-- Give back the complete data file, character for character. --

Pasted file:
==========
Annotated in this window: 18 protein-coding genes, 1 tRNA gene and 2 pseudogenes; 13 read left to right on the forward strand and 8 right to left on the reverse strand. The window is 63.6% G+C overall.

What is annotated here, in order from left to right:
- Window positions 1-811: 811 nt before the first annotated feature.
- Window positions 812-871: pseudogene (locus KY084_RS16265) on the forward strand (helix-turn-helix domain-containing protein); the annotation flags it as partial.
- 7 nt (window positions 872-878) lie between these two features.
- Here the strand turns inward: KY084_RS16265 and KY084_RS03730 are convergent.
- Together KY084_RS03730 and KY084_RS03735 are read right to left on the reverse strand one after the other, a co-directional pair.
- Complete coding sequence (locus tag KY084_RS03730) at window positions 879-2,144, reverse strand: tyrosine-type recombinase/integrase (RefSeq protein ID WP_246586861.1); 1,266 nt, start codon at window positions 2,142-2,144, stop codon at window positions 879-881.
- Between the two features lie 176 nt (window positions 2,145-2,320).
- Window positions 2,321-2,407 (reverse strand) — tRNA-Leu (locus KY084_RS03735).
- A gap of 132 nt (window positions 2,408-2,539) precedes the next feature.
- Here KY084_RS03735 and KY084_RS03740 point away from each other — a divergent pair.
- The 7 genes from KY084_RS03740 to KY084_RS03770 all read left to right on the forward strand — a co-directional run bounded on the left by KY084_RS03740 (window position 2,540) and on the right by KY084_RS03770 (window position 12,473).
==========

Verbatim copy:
Annotated in this window: 18 protein-coding genes, 1 tRNA gene and 2 pseudogenes; 13 read left to right on the forward strand and 8 right to left on the reverse strand. The window is 63.6% G+C overall.

What is annotated here, in order from left to right:
- Window positions 1-811: 811 nt before the first annotated feature.
- Window positions 812-871: pseudogene (locus KY084_RS16265) on the forward strand (helix-turn-helix domain-containing protein); the annotation flags it as partial.
- 7 nt (window positions 872-878) lie between these two features.
- Here the strand turns inward: KY084_RS16265 and KY084_RS03730 are convergent.
- Together KY084_RS03730 and KY084_RS03735 are read right to left on the reverse strand one after the other, a co-directional pair.
- Complete coding sequence (locus tag KY084_RS03730) at window positions 879-2,144, reverse strand: tyrosine-type recombinase/integrase (RefSeq protein ID WP_246586861.1); 1,266 nt, start codon at window positions 2,142-2,144, stop codon at window positions 879-881.
- Between the two features lie 176 nt (window positions 2,145-2,320).
- Window positions 2,321-2,407 (reverse strand) — tRNA-Leu (locus KY084_RS03735).
- A gap of 132 nt (window positions 2,408-2,539) precedes the next feature.
- Here KY084_RS03735 and KY084_RS03740 point away from each other — a divergent pair.
- The 7 genes from KY084_RS03740 to KY084_RS03770 all read left to right on the forward strand — a co-directional run bounded on the left by KY084_RS03740 (window position 2,540) and on the right by KY084_RS03770 (window position 12,473).